If it fails open then nothing will happen, the tube will just not pass current.

In your case I would suspect a failed heater, as the heater didn't power up, which it would do if it was an open failure.

Glad the Mesa Tube fixed it, but you might wanna measure B+ if you have the skills, as the newer 5Y3's doesn't drop the voltage as the NOS ones do, which in an unmodified circuit could lead to an altogether too high B+. If the amp did come with a Sovtek tube (which does not provide this voltage drop), then there's a chance the builder did know what he was doing and used a smaller HV secondary to lower the output from the tube. But there's also a chance he wasn't aware of this little quirk with 5Y3's, so if you have the skills to safely check the B+ voltage I really suggest you do so. Post it here if you do as I can't really remember what it should be right if the bat. Anything over 400V is definitely wrong though. :mrgreen:

Thanks Stuggi. I'll measure B+ for peace of mind. But here's a stupid question - Do I pull the rectifier tube (or any tube for that matter) when measuring B+ at that tube? And B+ is measured at pin 3, right? I've heard the term "B+" for years now, but never bothered with it until now. Thanks.

EdMax
April 17th, 2009, 01:16 PM
Thanks Stuggi. I'll measure B+ for peace of mind. But here's a stupid question - Do I pull the rectifier tube (or any tube for that matter) when measuring B+ at that tube? And B+ is measured at pin 3, right? I've heard the term "B+" for years now, but never bothered with it until now. Thanks.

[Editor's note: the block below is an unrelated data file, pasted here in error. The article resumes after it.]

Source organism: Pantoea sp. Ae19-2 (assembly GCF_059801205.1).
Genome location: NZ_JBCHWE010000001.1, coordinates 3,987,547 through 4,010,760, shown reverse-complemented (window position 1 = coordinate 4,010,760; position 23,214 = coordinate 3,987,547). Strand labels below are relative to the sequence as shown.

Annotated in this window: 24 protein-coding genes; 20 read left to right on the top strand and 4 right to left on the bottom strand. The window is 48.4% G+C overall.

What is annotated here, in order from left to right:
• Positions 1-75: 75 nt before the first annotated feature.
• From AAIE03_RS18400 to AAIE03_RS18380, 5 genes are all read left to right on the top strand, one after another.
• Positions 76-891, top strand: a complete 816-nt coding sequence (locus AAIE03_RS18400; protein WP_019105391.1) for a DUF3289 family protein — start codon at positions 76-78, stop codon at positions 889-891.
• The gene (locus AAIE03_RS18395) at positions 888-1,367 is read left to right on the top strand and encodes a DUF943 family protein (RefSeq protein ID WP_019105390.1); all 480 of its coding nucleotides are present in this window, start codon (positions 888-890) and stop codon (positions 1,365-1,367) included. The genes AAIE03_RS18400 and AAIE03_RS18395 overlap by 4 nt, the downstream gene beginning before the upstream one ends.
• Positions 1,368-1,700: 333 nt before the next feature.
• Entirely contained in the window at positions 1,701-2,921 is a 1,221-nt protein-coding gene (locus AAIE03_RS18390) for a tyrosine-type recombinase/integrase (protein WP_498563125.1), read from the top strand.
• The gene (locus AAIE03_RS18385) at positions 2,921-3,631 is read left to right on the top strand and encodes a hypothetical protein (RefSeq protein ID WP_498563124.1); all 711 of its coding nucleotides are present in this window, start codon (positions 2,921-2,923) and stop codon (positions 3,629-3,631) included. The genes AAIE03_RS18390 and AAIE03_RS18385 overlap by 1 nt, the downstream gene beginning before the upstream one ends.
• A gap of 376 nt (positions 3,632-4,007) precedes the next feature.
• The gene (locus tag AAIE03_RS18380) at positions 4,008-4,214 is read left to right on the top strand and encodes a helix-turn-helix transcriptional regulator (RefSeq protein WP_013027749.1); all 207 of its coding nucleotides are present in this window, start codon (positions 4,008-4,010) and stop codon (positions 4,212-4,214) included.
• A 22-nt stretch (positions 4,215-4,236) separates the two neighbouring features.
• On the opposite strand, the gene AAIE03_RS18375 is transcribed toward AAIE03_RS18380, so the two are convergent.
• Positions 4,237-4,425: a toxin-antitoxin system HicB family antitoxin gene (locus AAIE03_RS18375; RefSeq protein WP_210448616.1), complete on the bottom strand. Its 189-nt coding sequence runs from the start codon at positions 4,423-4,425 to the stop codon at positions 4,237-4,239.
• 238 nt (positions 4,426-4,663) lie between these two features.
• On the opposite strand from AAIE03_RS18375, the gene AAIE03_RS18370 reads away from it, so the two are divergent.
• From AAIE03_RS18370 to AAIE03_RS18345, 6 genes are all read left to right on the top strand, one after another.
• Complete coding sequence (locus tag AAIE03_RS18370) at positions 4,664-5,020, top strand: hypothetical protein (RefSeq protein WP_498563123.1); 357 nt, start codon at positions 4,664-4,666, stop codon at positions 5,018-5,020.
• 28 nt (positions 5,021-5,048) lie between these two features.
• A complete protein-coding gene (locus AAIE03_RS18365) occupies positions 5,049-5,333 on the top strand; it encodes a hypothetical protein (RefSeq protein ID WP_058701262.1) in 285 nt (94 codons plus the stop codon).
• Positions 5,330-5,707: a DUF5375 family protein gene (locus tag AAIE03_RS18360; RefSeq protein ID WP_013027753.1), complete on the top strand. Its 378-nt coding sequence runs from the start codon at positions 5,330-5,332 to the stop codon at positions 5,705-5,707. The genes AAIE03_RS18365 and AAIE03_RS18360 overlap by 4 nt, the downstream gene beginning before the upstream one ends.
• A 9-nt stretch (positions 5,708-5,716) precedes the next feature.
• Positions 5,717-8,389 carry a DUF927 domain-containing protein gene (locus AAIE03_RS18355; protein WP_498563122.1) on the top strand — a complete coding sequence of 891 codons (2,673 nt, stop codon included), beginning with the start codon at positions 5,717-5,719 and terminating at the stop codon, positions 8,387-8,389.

Tube in, and in most cases measure at pin #8, or the + side of the first power supply cap which is often easier to access that the tube socket lug..

metropolis74
April 17th, 2009, 01:38 PM
Tube in, and in most cases measure at pin #8, or the + side of the first power supply cap which is often easier to access that the tube socket lug..

Oh, so that's where B+ is. I've seen it before on Weber's layout diagrams. Now I'm getting the hang of this. Thanks!

metropolis74
April 19th, 2009, 10:13 PM
Tube in, and in most cases measure at pin #8, or the + side of the first power supply cap which is often easier to access that the tube socket lug..

B+ is around 370V. I guess I'm not in the danger zone. Will hunt down a NOS 5Y3 though.

I measured the B+ at the + side of the first filter cap (touching one probe to the lead of the cap while the other probe was clipped to the transformer bolt ground). Went pretty easy, but now it might be my imagination but my amp seems to have more 60 cycle hum now. There's no danger of messing up the caps measuring B+ this way, is there?